The Record was printed with black-bordered blank columns. One night General Chase, the ranking military officer in the State, appeared with a troop of cavalry before the newspaper office, arrested the editor for an alleged criticism of the martial-law administration, and took him to the bull-pen, along with all the employees he found in the building.
Small boys and women were put into bull-pens for sticking tongues out at the soldiers or speaking disparagingly of them. Private homes were entered and searched without warrants. An ex-Congressman was attacked in his law office by a squad of soldiers and shot in the arm. Shopkeepers were forbidden to sell merchandise to strikers, and the unions, lest the families starve, were compelled to establish their own commissaries. Then, quoting Mother Jones the militia raided these stores, looted them, broke open the safes, destroyed the scales, ripped sacks of flour and sugar, and poured kerosene oil over everything… The miners were without redress, for the militia were immune.
Finally, scores of men, most of them union officials, were forcibly deported from the Telluride district, that is, taken to the county boundary line, and later even into Kansas, and told not to return. Some of these men owned homes and had their families in Telluride.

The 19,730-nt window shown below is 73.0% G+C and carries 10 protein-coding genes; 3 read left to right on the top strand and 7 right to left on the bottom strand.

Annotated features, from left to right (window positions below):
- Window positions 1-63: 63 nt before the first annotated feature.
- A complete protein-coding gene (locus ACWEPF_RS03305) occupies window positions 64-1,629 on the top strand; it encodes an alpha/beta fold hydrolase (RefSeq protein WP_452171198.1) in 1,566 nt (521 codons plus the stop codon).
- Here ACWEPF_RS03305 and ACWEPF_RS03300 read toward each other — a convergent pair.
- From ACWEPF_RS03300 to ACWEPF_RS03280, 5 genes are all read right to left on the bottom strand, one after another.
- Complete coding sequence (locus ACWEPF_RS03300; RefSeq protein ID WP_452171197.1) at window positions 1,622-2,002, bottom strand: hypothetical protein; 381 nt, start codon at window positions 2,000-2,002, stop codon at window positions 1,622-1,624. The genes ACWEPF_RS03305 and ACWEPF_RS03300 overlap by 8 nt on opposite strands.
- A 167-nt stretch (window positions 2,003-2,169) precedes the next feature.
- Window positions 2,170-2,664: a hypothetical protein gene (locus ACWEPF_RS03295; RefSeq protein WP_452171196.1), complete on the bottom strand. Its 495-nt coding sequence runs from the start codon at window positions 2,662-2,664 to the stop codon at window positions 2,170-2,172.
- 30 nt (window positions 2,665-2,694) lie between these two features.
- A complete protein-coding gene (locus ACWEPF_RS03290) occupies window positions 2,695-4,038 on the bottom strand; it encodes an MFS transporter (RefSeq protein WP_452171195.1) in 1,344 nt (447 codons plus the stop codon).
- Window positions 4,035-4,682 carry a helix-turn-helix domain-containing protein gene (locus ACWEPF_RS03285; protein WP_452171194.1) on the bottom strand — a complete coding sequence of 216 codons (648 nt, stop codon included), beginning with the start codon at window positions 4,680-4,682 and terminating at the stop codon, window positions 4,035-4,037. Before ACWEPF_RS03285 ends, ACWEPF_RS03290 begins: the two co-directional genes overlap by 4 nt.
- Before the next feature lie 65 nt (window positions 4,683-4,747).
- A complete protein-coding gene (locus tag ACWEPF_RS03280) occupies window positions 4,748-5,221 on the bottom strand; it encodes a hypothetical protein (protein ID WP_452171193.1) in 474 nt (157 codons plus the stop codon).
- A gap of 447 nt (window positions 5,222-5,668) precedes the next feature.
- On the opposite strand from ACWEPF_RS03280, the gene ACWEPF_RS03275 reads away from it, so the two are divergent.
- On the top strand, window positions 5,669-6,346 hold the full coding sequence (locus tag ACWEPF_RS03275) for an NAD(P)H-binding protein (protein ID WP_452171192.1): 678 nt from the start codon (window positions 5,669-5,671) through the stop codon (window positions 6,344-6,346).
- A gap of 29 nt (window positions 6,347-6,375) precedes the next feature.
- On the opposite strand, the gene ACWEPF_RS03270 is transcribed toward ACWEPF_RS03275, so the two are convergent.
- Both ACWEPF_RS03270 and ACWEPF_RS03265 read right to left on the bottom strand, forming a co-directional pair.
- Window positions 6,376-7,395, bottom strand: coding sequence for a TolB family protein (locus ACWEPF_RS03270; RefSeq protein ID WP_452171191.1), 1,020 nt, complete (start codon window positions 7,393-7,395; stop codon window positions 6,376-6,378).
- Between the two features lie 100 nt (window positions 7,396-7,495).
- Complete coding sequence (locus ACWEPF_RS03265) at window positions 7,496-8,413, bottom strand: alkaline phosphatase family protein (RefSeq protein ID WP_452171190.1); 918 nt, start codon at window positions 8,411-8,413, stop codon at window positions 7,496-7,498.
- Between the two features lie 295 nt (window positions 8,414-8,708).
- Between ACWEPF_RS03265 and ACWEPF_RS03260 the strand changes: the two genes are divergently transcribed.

The Smuggler-Union mines were restored to the owners.
Bill Haywood was in the thick of the fight. The following conversation between him and President Moyer of the W. F. of M., recorded by Haywood in his book as having occurred when they were on the point of leaving for Cripple Creek, is indicative of the mood he was in:
“I don't propose to spend any time in the bull-pen," said Bill.
"Well," said Moyer, who was not quite of the same calibre as Bill, "what are you going to do if they arrest us?"
"Let's shoot it out with 'em."
They put a couple of extra revolvers in a handbag. "If we don't need these," said Bill, "we can leave them with the boys."
It was war, frank and open on both sides. Violence against violence.
Ultimately, of course, the strike was broken. The A. F. of L. miners' unions, under John Mitchell, helped the employers and the militia to break it.
This text has been excerpted, and very slightly edited by libcom.org to make sense as a stand-alone text, from Louis Adamic's excellent book, Dynamite: the story of class violence in America.
- 1 live, note: Meaning of European origin, but not first-generation immigrants